While the state is starting to look into problems at FINR -- including a Department of Health ruling that the facility is violating its operating license because it is treating 50 patients who are not brain or spinal cord injured - the facility's owner has an entirely different take.
Joseph Brennick is adamant that the allegations about FINR are coming through an orchestrated campaign from a Tallahassee public relations firm, which represents a mining company that owns the property surrounding FINR. Brennick says his land sits on two billion dollars worth of phosphate and calls the allegations a land grab.
"I believe it is a land grab, and eventually they want to put me out of business and buy the land out of bankruptcy," said Brennick.
Regardless of the phosphate company, there a lot of people who are as adamant in their belief that they or their loved ones were mistreated.
"Maybe some of them, their experiences weren't that enjoyable for them. They've moved on and they've gone to other places," suggested Brennick. When we reminded him that some people had "moved on" because they died, Brennick told us that he can't talk about the people that have died there.
He does acknowledge that there have been hundreds of complaints about FINR, but says part of the problem is the fact the patients are difficult to deal with.
According to Brennick , "A lot of them aren't thinking straight and when they get confused and think something has gone wrong, they can call the health department." According to Brennick, there are telephones everywhere.
But Janet Clark disputes that patients have free access to complain. She says, "Using the telephone was pretty much forbidden. There would be one phone in the house and you had to get permission to make a call."
Janet told us, "I would sneak into another room and I would call our local agency; they had a poster on the wall." However, after Janet called the state to complain and a worker came to investigate, "I was severely punished."
Those upset with FINR say they believe there is another motivation besides the welfare of patients. Heather Hicks believes, "It for the money and I find it disgusting, disgusting."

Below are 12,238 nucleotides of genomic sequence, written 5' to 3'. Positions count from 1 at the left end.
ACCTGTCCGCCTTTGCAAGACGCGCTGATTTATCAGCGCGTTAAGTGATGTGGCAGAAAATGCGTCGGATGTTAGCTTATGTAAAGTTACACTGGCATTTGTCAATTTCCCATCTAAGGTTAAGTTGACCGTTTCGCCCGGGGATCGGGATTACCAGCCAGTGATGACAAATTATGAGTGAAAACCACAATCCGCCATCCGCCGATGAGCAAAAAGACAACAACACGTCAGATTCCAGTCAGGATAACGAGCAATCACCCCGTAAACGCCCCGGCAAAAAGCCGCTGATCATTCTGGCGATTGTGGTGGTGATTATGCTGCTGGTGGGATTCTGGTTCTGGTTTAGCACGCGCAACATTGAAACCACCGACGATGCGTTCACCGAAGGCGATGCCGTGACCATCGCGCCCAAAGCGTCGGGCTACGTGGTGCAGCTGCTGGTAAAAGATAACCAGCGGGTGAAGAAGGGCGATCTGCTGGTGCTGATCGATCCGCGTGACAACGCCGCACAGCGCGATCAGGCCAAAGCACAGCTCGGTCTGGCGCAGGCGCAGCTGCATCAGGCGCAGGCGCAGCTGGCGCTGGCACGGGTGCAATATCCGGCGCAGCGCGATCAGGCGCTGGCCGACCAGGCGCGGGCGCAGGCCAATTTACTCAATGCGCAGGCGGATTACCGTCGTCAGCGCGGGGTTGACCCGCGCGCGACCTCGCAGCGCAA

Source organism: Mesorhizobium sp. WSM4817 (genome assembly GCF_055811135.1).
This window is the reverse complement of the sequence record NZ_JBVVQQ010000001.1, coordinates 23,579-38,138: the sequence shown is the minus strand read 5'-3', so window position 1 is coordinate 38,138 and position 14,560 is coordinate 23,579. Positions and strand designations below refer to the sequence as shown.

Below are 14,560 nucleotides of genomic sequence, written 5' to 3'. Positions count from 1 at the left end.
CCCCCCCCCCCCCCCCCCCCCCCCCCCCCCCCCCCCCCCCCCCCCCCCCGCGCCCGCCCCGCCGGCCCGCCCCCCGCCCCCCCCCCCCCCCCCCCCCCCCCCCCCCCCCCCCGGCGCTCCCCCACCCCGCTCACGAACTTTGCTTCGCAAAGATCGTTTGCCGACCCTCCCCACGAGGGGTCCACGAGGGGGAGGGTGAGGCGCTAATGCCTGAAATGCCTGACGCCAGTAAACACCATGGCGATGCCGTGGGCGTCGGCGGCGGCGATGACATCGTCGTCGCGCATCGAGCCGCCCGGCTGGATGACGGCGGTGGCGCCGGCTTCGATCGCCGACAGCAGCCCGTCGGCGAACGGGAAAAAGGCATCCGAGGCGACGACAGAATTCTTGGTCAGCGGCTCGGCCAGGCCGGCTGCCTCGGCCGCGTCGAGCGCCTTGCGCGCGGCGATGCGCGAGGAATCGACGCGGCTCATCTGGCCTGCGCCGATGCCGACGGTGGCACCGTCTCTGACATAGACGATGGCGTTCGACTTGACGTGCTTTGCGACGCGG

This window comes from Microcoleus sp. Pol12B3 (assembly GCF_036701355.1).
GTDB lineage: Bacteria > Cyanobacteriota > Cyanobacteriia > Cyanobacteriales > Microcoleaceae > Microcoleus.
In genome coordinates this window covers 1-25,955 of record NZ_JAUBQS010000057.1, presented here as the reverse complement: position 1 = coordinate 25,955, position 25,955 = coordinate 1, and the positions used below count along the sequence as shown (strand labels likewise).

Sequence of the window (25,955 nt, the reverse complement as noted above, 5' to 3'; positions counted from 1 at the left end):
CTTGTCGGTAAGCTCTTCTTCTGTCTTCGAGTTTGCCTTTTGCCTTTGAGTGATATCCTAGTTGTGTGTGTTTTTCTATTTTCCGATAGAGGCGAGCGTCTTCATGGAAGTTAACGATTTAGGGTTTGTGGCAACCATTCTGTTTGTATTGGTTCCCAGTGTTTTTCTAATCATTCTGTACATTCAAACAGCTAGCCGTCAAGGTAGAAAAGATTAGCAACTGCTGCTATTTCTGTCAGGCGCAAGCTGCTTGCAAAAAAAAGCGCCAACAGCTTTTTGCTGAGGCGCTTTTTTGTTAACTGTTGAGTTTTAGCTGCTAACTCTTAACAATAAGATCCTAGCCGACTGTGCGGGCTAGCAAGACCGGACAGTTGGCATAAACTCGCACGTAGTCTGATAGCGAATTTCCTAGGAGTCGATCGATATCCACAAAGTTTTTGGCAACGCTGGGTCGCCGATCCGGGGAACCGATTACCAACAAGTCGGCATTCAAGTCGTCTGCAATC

FINR doesn't deny that its fees are high, and it points to the fact it employs 600 people to provide care for patients and has to maintain its 900-acre facility in what calls "pristine condition."
Bennie Colbert told us, "We feel the pristine, tranquil atmosphere promotes healing."
Critics also say when insurance runs out, patients are forced to leave. While Brennick says FINR often keeps patients after the insurance money elapsed, he also admits that nobody is here forever. "Everybody eventually moves on, because that is the way the cookie crumbles."
Old facility shut down
Joseph Brennick founded FINR after his father's company, called New Medico, was forced to shut down in 1992 following the elder Brennick's arrest and an FBI investigation, as well Congressional hearings that alleged similar abuses.
Janet Clark says, "New Medico had an enormous amount of facilities that did the same kind of care, and New Medico was owned by the Brennicks." She claims New Medico was sued so many times for patient abuse, they had to close and they were sold.
"There was one facility that was being built when New Medico was ordered to close, and they just changed the name."
The newly named facility was FINR.
"And that was the facility where I was put [into]," says Janet. "And it was run no differently than New Medico."
Brennick calls New Medico ancient history and says his company is doing everything it can to protect patients. He also rejects the charges he provides inadequate training for the hourly employees, who are hired to watch the patients 24/7.